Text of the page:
noun, plural trag·e·dies.
Origin of tragedy
Examples from the Web for tragedy
When twelve people are killed by violence, whoever they are, for whatever reason, that is a tragedy and a waste.
Does the sending of the message “justify” the tragedy that caused it?Cover-Ups and Concern Trolls: Actually, It's About Ethics in Suicide Journalism|Arthur Chu|January 3, 2015|DAILY BEAST
The fate of AirAsia Flight 8501 and the 162 souls on board is a tragedy, but it will not remain a mystery for much longer.
A senior law enforcement official suggested one early lesson from the tragedy.
In Confessions of an Ivy League Frat Boy, the self-induced, self-absorbed Greek tragedy of Andrew Lohse.
But the pity of it and the tragedy of it were none the less on that account.The Squire's Daughter|Silas K(itto) Hocking
"Why, to see it all, to enjoy the tragedy," Keidansky answered with swift enthusiasm.Discourses of Keidansky|Bernard G. Richards
At length the tragedy of "Pertharite" appeared, and proved unsuccessful.Curiosities of Literature, Vol. 1 (of 3)|Isaac D'Israeli
At length the tragedy terminated, the curtain dropped, and the audience began to move about.Afloat And Ashore|James Fenimore Cooper
The closing scene of the fourth act of this tragedy can well be studied as a striking example of Alfieri's power of condensation.Modern Italian Poets|William Dean Howells
British Dictionary definitions for tragedy
noun plural -dies
Word Origin for tragedy
Word Origin and History for tragedy
late 14c., "play or other serious literary work with an unhappy ending," from Old French tragedie (14c.), from Latin tragedia "a tragedy," from Greek tragodia "a dramatic poem or play in formal language and having an unhappy resolution," apparently literally "goat song," from tragos "goat" + oide "song." The connection may be via satyric drama, from which tragedy later developed, in which actors or singers were dressed in goatskins to represent satyrs. But many other theories have been made (including "singer who competes for a goat as a prize"), and even the "goat" connection is at times questioned. Meaning "any unhappy event, disaster" is from c.1500.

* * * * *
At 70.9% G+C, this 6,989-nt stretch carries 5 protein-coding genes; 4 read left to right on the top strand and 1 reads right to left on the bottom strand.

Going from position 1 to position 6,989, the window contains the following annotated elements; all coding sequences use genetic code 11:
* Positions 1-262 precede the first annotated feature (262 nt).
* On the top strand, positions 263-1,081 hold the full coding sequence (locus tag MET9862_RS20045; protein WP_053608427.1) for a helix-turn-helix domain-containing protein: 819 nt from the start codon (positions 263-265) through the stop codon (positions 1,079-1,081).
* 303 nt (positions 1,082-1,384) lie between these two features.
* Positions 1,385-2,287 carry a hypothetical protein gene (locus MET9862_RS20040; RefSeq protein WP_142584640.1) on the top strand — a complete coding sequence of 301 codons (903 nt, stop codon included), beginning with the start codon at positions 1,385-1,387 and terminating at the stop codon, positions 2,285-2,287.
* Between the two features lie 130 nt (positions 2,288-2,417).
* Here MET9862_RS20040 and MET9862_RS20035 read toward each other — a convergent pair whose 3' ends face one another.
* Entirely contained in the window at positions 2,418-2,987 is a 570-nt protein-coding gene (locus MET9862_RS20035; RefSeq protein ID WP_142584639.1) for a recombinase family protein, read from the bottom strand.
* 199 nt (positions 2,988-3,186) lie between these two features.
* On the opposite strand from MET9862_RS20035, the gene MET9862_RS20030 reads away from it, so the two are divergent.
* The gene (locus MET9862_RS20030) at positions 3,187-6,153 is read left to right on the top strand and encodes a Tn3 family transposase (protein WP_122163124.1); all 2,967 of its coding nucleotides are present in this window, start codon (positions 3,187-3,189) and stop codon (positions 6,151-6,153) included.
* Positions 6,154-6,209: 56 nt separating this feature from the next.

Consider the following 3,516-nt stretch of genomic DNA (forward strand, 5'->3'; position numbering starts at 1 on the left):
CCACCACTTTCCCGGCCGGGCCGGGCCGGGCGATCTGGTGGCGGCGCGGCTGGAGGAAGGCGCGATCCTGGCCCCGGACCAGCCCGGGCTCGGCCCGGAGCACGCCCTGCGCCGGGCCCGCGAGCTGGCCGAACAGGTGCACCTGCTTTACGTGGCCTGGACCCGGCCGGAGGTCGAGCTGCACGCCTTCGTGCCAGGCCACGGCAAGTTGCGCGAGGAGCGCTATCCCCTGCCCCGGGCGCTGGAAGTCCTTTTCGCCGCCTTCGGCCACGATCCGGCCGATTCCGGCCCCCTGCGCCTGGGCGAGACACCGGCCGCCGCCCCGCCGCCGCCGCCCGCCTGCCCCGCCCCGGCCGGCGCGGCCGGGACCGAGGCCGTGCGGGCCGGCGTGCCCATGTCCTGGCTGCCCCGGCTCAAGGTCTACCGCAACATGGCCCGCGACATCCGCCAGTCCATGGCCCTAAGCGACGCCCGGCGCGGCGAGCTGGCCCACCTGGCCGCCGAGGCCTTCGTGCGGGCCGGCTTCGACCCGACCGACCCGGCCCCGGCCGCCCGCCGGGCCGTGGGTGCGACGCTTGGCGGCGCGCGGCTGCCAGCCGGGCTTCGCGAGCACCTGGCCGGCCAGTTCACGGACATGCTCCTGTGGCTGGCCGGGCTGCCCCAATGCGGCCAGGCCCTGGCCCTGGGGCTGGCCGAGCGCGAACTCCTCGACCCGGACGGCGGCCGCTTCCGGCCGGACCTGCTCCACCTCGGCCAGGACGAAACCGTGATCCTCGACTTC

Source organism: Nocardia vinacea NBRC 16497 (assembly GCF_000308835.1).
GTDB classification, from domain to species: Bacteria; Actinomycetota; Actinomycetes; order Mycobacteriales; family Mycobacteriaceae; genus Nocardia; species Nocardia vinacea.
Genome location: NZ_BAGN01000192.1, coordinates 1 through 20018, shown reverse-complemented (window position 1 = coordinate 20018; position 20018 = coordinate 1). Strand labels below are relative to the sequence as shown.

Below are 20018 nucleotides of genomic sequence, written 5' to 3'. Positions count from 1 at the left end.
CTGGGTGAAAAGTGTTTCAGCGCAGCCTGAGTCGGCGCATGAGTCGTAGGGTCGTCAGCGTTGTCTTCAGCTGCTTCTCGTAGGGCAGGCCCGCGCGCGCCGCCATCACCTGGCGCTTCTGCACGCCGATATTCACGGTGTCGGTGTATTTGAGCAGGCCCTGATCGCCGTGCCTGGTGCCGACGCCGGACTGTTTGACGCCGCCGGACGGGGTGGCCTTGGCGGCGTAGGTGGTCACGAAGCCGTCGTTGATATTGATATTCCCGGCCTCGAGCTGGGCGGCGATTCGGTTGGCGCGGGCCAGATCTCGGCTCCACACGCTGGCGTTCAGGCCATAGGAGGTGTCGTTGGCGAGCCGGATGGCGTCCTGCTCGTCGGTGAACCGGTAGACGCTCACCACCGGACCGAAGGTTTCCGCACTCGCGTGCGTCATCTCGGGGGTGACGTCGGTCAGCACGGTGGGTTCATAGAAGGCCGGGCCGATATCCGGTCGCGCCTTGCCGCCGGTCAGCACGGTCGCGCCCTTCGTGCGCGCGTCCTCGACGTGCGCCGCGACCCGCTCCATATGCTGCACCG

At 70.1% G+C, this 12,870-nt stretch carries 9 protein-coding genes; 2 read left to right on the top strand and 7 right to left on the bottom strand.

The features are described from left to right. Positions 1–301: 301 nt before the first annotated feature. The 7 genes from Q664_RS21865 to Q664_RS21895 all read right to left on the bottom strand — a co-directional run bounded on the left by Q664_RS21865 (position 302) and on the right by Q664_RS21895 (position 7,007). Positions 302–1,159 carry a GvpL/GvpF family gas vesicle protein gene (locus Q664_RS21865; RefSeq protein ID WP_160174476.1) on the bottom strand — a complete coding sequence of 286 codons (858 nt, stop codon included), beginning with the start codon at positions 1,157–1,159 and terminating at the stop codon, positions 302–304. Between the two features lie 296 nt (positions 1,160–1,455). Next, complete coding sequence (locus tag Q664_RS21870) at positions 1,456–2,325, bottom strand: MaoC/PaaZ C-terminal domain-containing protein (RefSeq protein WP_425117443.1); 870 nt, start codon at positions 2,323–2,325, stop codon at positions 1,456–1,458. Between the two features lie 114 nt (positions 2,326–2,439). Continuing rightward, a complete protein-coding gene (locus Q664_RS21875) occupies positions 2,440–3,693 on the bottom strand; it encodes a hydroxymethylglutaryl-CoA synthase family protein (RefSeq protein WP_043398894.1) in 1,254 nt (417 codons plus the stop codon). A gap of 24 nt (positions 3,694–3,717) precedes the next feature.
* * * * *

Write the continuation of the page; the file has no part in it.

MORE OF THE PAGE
Culture definitions for tragedy
A serious drama in which a central character, the protagonist — usually an important, heroic person — meets with disaster either through some personal fault or through unavoidable circumstances. In most cases, the protagonist's downfall conveys a sense of human dignity in the face of great conflict. Tragedy originated in ancient Greece in the works of Aeschylus, Sophocles, and Euripides. In modern times, it achieved excellence with William Shakespeare in such works as Hamlet, King Lear, Macbeth, and Othello. Twentieth-century tragedies include Death of a Salesman, by Arthur Miller, and Murder in the Cathedral, by T. S. Eliot.